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Md. resort warns of failure without slot machines

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Local,Maryland,Hayley Peterson

The Rocky Gap Lodge & Golf Resort in Western Maryland would shut down by 2013 if slot machines are not working by then, said Bob Brennan, executive director of the Maryland Economic Development Corp.

"We're looking down the gun barrel," Brennan told the Budget and Taxation Committee on Tuesday. "If [investors] came in tomorrow and said we're gonna do a fire sale, I'll be sitting there helping them light the match."

Rocky Gap is one of the sites for slot machines Maryland voters approved in November 2008. The state has issued licenses at three of the approved sites but has failed to secure contracts for two— including Rocky Gap.

Sen. George C. Edwards, R-Allegany County, and Del. Herman L. Taylor, D-Silver Spring, urged the budget committee to change Rocky Gap's slots contract to make it more appealing to contractors.

 

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Taylor said Rocky Gap is a hard sell because its gross revenue is one-third that of sites in Baltimore City and Anne Arundel County, according to a fiscal analysis.

 

Baltimore and Anne Arundel slots are projected to gross $315 per machine each day, compared with $115 at the Cumberland resort, which is owned by the state. Another issue is that the contractor must buy the resort's 400-room Hyatt Regency for $35 million to $45 million -- in addition to a $25 million deposit to secure a slots contract -- if it wants to put the slot machines in the hotel, Edwards said.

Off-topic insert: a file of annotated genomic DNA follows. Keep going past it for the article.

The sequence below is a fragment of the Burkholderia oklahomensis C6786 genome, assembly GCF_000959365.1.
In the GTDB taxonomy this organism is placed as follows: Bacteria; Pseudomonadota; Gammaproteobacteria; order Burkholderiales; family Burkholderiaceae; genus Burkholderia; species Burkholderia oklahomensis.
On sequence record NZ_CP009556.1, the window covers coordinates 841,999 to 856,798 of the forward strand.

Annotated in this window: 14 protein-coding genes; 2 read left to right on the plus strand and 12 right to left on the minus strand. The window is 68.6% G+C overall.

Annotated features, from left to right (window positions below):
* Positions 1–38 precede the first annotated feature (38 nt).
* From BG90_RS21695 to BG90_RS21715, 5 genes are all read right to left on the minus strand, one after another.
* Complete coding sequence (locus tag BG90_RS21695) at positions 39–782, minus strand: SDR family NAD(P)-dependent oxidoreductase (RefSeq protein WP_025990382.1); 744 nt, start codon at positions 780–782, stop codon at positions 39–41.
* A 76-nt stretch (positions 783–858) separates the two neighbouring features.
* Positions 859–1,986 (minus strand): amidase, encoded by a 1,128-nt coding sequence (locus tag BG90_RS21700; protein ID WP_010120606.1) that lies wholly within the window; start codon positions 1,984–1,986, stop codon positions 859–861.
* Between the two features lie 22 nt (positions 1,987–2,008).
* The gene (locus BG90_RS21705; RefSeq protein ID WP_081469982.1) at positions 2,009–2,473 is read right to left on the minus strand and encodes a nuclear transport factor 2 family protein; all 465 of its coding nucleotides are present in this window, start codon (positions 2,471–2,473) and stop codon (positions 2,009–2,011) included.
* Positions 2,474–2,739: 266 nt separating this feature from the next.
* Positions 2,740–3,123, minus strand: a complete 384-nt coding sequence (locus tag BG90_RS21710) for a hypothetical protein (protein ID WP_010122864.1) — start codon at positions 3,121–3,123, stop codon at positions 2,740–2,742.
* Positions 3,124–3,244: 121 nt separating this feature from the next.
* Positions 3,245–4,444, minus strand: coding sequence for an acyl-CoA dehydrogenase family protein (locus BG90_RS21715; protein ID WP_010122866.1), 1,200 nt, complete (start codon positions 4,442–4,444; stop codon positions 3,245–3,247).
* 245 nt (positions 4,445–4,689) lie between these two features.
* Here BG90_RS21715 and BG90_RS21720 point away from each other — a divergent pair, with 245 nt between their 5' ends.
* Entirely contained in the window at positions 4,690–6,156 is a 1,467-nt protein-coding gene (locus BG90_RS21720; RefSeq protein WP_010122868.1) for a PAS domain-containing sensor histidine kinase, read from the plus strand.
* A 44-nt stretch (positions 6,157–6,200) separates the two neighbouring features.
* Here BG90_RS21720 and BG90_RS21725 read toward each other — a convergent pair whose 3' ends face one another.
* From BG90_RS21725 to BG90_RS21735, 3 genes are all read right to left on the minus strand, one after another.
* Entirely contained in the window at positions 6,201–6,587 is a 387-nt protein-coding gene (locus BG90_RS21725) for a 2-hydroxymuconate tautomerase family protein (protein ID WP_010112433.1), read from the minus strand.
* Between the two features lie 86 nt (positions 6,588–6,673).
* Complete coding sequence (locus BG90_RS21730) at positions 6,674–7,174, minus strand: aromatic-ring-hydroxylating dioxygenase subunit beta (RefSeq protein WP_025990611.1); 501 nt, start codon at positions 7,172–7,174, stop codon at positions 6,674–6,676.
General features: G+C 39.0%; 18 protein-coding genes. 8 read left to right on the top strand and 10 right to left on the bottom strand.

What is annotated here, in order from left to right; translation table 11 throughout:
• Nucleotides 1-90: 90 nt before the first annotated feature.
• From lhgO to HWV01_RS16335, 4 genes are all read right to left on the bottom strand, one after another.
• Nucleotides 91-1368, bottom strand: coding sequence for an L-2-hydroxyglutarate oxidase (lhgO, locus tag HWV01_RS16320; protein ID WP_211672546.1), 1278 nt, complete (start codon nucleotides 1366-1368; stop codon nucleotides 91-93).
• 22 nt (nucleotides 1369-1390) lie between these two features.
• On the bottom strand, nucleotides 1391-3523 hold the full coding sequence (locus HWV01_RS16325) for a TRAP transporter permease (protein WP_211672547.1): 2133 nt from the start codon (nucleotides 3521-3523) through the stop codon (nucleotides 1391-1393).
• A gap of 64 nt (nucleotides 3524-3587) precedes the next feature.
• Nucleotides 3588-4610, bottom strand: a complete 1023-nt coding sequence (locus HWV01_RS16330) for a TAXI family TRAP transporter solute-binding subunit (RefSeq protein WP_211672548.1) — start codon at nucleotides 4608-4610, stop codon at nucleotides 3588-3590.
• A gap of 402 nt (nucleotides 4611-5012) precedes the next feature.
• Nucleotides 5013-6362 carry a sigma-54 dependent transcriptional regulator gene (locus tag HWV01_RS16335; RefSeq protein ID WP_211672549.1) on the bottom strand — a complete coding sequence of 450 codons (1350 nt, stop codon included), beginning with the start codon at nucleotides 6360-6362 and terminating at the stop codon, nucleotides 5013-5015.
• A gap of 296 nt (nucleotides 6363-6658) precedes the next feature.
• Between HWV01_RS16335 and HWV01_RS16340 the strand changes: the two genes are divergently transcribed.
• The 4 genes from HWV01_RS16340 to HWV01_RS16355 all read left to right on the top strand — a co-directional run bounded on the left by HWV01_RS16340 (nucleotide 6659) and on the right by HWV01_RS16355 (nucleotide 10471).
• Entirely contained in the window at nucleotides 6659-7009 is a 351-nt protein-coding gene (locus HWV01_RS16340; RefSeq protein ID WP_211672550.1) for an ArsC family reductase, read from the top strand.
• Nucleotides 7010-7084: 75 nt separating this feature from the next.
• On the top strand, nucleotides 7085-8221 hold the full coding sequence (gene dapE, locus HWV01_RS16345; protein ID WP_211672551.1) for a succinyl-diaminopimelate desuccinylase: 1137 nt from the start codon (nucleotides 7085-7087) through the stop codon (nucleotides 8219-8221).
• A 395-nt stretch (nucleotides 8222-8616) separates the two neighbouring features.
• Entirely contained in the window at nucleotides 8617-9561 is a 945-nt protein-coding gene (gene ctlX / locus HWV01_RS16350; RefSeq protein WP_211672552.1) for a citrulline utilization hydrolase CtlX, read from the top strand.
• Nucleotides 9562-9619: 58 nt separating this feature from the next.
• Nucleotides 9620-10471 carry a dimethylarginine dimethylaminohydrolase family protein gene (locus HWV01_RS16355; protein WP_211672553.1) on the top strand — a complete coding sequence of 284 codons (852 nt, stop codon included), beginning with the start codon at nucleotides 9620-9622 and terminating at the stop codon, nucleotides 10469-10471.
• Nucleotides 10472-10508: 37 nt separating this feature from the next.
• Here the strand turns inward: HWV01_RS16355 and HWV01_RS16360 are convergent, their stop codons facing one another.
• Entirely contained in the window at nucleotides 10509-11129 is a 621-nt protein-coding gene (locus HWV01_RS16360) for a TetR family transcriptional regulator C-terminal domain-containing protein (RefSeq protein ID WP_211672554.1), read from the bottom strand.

To make up for Rocky Gap's shortcomings, Edwards is pushing a bill that would eliminate the $25 million deposit requirement for slots contracts.

"We think it should get some preferential treatment," Edwards said.

Taylor pushed for amendments to Edwards' bill that would slash the state's profit share at Rocky Gap.

The state is set to rake in 67 percent of slots revenue for all five sites, leaving a 33 percent share for the operating company. Taylor's amendment would drop the state's share to 60 percent for Rocky Gap -- a percentage that would increase with time, as the site began bringing in more money.

The state has invested $20 million in Rocky Gap since its inception in 1985, and private investors have financed $40 million.

Brennan said the resort is hitting the age when it needs "major investments to keep the facility fresh," and will become a larger burden on the state.

hpeterson@washingtonexaminer.com

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